August 2012
Volume 12, Issue 9
Free
Vision Sciences Society Annual Meeting Abstract  |   August 2012
Visuotactile Synchrony is not a Necessary Condition for the Rubber Hand Illusion
Author Affiliations
  • Majed Samad
    Department of Psychology, University of California-Los Angeles
  • Ladan Shams
    Department of Psychology, University of California-Los Angeles
Journal of Vision August 2012, Vol.12, 1324. doi:10.1167/12.9.1324
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    • Get Citation

      Majed Samad, Ladan Shams; Visuotactile Synchrony is not a Necessary Condition for the Rubber Hand Illusion. Journal of Vision 2012;12(9):1324. doi: 10.1167/12.9.1324.

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      © ARVO (1962-2015); The Authors (2016-present)

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Abstract

The rubber hand illusion (RHI) (Botvinick & Cohen, 1998) refers to the illusory sense of ownership of a dummy hand that is viewed while being stroked in sync with stroking of one's hidden real hand. The RHI is considered to stem from interactions between vision, touch, and proprioception. We examined the claim that synchronous visuotactile stimulation is necessary for the induction of RHI. Proprioception of the left arm was measured on 40 trials before and after experimental manipulation, which varied across four conditions. In the main condition, a left rubber hand was presented in a position symmetrical to the right arm that was stationed on a table in front of the participant, and tactile stimulation was applied synchronously to the concealed left hand and the visible rubber hand. The second condition was identical except that stroking was asynchronous between the real hand and rubber hand. In the third condition, the rubber hand was present but no tactile stimulation was applied. In the fourth condition, no rubber hand and no tactile stimulation were presented. A significant proprioceptive shift towards the position of the rubber hand was observed in the synchronous stimulation group, whereas the asynchronous group showed no shift. However surprisingly, the majority of participants who were presented with a rubber hand (i.e., first three conditions) experienced a strong illusion of owning the rubber hand even prior to or in the absence of any tactile stimulation. This illusion was not as strong as that following synchronous tactile stimulation, however it was generally rated as vivid. This finding challenges the notion that tactile stimulation is required for the induction of the RHI. These results are discussed in the framework of a Bayesian inference model combining visual and proprioceptive information and involving a prior expectation for hand position consistent with a canonical posture.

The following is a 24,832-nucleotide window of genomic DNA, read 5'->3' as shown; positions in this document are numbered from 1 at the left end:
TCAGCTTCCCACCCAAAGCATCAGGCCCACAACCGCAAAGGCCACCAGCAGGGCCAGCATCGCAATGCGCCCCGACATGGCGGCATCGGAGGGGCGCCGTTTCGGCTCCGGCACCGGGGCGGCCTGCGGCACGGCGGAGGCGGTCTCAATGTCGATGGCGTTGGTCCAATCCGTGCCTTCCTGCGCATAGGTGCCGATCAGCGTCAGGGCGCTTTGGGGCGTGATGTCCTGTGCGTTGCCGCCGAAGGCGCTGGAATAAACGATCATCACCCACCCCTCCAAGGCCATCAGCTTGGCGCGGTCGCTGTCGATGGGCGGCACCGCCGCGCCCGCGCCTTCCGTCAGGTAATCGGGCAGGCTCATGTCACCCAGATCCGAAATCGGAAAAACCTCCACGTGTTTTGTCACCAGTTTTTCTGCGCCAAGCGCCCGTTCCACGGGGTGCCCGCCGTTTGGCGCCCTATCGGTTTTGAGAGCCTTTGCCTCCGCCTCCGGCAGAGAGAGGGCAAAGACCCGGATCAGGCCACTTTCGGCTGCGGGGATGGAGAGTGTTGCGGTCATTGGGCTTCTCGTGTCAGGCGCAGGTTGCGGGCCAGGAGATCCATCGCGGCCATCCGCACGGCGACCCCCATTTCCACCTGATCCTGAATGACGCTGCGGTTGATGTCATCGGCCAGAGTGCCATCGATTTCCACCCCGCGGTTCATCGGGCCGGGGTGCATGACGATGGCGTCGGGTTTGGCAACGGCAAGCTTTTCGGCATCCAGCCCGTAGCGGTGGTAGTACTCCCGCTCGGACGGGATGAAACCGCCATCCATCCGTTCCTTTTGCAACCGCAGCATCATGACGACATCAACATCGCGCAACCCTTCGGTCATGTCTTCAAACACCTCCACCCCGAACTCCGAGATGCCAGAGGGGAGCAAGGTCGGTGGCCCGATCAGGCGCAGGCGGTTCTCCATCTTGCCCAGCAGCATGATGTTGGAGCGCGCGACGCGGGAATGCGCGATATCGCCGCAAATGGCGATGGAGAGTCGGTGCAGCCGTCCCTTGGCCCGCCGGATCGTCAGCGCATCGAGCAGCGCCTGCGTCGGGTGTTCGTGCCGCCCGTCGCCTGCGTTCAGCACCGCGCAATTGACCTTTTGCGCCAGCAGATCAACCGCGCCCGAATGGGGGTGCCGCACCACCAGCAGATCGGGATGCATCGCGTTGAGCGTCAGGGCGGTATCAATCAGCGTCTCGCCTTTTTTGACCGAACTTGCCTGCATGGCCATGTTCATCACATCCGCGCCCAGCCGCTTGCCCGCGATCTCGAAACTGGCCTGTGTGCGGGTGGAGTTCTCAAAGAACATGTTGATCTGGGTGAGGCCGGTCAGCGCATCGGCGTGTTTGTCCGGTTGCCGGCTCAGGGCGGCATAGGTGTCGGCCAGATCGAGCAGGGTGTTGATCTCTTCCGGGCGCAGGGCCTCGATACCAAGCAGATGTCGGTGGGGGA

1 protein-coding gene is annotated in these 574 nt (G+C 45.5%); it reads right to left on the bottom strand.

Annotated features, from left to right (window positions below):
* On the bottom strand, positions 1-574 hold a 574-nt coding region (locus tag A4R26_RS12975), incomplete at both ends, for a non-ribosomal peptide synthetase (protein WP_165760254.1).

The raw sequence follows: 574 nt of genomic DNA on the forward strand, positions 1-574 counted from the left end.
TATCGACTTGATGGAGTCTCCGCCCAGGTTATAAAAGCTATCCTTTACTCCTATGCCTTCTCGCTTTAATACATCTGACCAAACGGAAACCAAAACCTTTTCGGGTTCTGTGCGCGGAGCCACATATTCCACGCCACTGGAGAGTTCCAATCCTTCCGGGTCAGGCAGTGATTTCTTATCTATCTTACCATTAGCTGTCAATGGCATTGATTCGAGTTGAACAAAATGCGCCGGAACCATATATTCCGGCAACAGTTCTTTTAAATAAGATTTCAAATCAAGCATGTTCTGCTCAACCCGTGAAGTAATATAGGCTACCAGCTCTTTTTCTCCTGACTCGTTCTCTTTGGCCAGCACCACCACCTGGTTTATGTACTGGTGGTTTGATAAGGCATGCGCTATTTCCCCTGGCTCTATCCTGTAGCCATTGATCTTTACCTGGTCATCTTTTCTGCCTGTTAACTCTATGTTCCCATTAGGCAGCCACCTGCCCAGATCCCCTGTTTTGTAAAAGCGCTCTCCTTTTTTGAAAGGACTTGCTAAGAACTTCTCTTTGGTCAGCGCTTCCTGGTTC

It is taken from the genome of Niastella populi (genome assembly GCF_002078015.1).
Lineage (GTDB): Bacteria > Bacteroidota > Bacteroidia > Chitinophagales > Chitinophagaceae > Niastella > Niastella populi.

Meeting abstract presented at VSS 2012

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